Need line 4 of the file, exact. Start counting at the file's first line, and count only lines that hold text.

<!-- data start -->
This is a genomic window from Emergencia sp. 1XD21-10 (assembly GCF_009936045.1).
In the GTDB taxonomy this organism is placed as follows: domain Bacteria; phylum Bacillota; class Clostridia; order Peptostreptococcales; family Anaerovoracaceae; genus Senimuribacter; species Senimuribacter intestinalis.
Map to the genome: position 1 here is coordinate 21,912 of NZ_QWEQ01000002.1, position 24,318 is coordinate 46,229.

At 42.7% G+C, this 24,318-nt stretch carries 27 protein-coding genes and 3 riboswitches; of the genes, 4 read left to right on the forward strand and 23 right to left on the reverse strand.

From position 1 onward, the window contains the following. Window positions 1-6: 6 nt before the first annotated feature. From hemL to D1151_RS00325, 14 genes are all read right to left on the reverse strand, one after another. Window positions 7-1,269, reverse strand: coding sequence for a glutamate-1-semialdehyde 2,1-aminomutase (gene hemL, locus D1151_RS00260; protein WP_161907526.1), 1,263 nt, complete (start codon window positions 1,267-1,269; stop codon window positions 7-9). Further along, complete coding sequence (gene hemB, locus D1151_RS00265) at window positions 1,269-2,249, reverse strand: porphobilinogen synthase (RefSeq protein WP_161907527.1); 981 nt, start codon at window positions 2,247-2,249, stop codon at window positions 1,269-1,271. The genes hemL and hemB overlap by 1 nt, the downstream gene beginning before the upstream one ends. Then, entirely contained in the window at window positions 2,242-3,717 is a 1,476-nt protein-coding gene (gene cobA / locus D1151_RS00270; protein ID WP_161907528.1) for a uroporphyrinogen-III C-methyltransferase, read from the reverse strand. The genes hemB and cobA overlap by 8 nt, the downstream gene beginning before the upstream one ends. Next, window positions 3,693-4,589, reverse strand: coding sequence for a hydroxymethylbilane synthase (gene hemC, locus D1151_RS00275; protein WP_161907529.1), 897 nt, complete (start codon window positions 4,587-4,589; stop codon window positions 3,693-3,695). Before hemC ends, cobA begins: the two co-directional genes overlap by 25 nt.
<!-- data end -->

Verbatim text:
At 42.7% G+C, this 24,318-nt stretch carries 27 protein-coding genes and 3 riboswitches; of the genes, 4 read left to right on the forward strand and 23 right to left on the reverse strand.